Blue Beetle

Blue Beetle #1: Deja Blue – Comic Book Review

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Storyline: A

Artwork: A-

Things aren’t going well for Jaime Reyes, better known as the current Blue Beetle. He’s been having some strange dreams about Doctor Fate lately, ones which haven’t been good. Inventor Ted Kord, the man who insists on being his mentor, has shown up at Jaime’s high school career day and given the sort of speech which is supposed to be inspirational but wasn’t. Also, he’s just been sent on a mission by Ted based on a tip-off from… a street gang? And that’s when things get even worse.

Blue Beetle
It’s hard to know what to expect from this latest Blue Beetle series, but the one thing fans want is fun. Thankfully, this issue delivers plenty of it with the two main characters, and once again they both get a fair few moments to shine. There’s plenty of action and adventure too, and it isn’t an insult to draw comparisons between this and the classic run from the ’80s. In fact, it’s a very good thing indeed.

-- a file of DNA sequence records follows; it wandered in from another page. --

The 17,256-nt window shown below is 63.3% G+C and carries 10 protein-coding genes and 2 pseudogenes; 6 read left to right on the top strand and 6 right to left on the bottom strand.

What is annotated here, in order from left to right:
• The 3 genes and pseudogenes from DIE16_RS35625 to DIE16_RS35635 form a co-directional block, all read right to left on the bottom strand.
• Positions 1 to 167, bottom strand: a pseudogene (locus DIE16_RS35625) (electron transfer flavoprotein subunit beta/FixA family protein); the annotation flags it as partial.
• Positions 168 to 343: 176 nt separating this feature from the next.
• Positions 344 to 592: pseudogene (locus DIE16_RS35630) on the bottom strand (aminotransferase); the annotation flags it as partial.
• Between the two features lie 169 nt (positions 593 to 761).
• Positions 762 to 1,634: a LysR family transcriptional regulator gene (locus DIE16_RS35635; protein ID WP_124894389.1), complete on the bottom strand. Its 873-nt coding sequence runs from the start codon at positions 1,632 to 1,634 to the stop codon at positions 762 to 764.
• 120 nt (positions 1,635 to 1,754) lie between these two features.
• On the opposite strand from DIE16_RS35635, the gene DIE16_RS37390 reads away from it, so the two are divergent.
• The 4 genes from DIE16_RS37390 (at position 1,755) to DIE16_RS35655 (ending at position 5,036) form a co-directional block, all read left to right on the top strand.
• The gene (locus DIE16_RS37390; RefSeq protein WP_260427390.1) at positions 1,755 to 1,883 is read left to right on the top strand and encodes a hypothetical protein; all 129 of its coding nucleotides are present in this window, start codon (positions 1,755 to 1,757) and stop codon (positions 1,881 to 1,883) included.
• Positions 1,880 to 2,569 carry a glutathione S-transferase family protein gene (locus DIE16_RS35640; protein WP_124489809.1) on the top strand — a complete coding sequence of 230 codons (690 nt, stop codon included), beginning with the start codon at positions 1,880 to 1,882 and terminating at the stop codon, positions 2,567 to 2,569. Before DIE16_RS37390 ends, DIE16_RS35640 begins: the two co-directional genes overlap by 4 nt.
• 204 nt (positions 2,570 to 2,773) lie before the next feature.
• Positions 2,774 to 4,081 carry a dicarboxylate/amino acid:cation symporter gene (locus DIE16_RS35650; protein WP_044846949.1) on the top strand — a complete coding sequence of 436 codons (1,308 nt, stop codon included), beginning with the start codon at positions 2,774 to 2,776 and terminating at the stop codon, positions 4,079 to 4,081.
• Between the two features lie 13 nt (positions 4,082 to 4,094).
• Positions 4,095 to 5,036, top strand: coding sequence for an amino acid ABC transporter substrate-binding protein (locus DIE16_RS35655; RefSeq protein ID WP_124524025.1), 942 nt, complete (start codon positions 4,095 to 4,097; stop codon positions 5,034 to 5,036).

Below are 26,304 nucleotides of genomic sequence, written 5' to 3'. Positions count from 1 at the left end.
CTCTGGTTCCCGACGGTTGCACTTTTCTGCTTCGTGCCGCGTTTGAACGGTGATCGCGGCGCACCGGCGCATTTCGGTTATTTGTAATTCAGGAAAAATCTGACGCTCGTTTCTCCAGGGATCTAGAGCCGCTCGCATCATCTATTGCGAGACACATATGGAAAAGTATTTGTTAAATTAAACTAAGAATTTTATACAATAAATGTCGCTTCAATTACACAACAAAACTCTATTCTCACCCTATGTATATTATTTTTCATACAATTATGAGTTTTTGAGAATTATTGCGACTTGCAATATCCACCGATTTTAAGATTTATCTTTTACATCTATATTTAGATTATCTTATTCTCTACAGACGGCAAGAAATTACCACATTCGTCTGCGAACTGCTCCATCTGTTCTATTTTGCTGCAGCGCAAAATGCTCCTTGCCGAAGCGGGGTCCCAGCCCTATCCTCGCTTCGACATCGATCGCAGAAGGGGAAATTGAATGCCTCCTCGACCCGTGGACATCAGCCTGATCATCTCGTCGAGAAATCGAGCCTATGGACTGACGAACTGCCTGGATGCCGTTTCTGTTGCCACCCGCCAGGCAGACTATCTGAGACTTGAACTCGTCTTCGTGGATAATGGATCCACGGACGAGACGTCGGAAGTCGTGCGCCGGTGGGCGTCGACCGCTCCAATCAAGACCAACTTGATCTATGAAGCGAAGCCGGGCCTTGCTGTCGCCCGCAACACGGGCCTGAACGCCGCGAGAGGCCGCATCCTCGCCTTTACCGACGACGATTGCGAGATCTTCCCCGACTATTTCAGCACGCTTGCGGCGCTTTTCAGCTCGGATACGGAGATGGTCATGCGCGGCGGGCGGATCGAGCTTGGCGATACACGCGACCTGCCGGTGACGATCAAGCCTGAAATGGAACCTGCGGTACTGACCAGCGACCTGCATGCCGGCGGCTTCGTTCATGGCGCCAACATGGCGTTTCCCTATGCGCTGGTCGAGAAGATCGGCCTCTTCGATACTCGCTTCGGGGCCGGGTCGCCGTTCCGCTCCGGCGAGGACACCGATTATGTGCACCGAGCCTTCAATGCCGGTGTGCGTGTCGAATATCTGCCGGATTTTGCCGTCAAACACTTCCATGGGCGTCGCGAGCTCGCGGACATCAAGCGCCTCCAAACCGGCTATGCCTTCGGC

While the art still may not quite be the style which some had hoped for, it still flows smoothly and conveys the energy and enthusiasm this series is trying to project. Since both writer Keith Giffen and artist Scott Kolins are credited with the story together, it’s fair to give the artist more than enough leeway to let him show the story as he wants, much as Giffen did back in his old Legion of Super Heroes days.

Blue Beetle

Likewise, Giffen deserves credit for bringing life to this issue’s script, peppering up a solid adventure with some of the funniest back-and-forth dialogue in recent years. It’s every bit as good as anything he’s ever written, dropping one-liners from the very start and giving great lines to Jaime’s friends, as well as Jaime and Ted themselves – whose unlikely teamwork and bickering is a joy to behold.

As a character, Blue Beetle has never quite gotten the respect he deserves from the superhero community; as a title it’s never quite gotten the respect it deserves from comic book readers. But even in this latest series it’s an enjoyable read which should entertain die-hard fans and newcomers alike, even if it is one of the more overlooked entries in the New-ish 52 Rebirth-y DC roster.

So put aside your Trinitys and your Justice Leagues and give this a whirl rather. It’s definitely better, well worth your time, and should keep you coming back for more.


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